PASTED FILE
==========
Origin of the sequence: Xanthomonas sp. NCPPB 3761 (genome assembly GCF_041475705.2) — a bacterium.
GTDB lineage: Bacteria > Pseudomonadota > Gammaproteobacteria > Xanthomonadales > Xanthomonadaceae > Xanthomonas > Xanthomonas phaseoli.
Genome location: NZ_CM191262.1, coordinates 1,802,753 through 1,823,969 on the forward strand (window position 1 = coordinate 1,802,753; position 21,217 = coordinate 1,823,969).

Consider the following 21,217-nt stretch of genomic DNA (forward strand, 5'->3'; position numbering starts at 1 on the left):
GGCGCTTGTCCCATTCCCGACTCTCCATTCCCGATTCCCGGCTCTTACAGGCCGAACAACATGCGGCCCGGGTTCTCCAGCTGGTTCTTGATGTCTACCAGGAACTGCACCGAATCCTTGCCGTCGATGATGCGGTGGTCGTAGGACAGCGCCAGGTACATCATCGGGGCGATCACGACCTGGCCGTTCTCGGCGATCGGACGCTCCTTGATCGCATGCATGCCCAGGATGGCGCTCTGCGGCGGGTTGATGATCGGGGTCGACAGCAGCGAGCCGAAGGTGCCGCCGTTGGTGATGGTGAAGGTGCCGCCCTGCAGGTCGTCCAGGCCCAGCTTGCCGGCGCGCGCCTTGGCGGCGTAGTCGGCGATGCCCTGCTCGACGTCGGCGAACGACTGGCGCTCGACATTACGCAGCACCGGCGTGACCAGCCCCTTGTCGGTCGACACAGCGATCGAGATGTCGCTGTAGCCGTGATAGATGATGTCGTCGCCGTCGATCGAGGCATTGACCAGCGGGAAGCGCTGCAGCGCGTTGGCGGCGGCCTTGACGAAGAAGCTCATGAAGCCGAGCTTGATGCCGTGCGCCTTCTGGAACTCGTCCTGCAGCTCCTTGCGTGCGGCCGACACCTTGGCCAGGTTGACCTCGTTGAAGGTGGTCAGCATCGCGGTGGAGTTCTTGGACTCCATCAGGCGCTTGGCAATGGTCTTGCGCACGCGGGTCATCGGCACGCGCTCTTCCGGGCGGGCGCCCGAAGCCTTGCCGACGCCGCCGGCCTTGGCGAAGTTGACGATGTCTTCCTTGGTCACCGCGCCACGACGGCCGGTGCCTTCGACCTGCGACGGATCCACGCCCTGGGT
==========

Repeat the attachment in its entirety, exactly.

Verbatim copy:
Origin of the sequence: Xanthomonas sp. NCPPB 3761 (genome assembly GCF_041475705.2) — a bacterium.
GTDB lineage: Bacteria > Pseudomonadota > Gammaproteobacteria > Xanthomonadales > Xanthomonadaceae > Xanthomonas > Xanthomonas phaseoli.
Genome location: NZ_CM191262.1, coordinates 1,802,753 through 1,823,969 on the forward strand (window position 1 = coordinate 1,802,753; position 21,217 = coordinate 1,823,969).

Consider the following 21,217-nt stretch of genomic DNA (forward strand, 5'->3'; position numbering starts at 1 on the left):
GGCGCTTGTCCCATTCCCGACTCTCCATTCCCGATTCCCGGCTCTTACAGGCCGAACAACATGCGGCCCGGGTTCTCCAGCTGGTTCTTGATGTCTACCAGGAACTGCACCGAATCCTTGCCGTCGATGATGCGGTGGTCGTAGGACAGCGCCAGGTACATCATCGGGGCGATCACGACCTGGCCGTTCTCGGCGATCGGACGCTCCTTGATCGCATGCATGCCCAGGATGGCGCTCTGCGGCGGGTTGATGATCGGGGTCGACAGCAGCGAGCCGAAGGTGCCGCCGTTGGTGATGGTGAAGGTGCCGCCCTGCAGGTCGTCCAGGCCCAGCTTGCCGGCGCGCGCCTTGGCGGCGTAGTCGGCGATGCCCTGCTCGACGTCGGCGAACGACTGGCGCTCGACATTACGCAGCACCGGCGTGACCAGCCCCTTGTCGGTCGACACAGCGATCGAGATGTCGCTGTAGCCGTGATAGATGATGTCGTCGCCGTCGATCGAGGCATTGACCAGCGGGAAGCGCTGCAGCGCGTTGGCGGCGGCCTTGACGAAGAAGCTCATGAAGCCGAGCTTGATGCCGTGCGCCTTCTGGAACTCGTCCTGCAGCTCCTTGCGTGCGGCCGACACCTTGGCCAGGTTGACCTCGTTGAAGGTGGTCAGCATCGCGGTGGAGTTCTTGGACTCCATCAGGCGCTTGGCAATGGTCTTGCGCACGCGGGTCATCGGCACGCGCTCTTCCGGGCGGGCGCCCGAAGCCTTGCCGACGCCGCCGGCCTTGGCGAAGTTGACGATGTCTTCCTTGGTCACCGCGCCACGACGGCCGGTGCCTTCGACCTGCGACGGATCCACGCCCTGGGT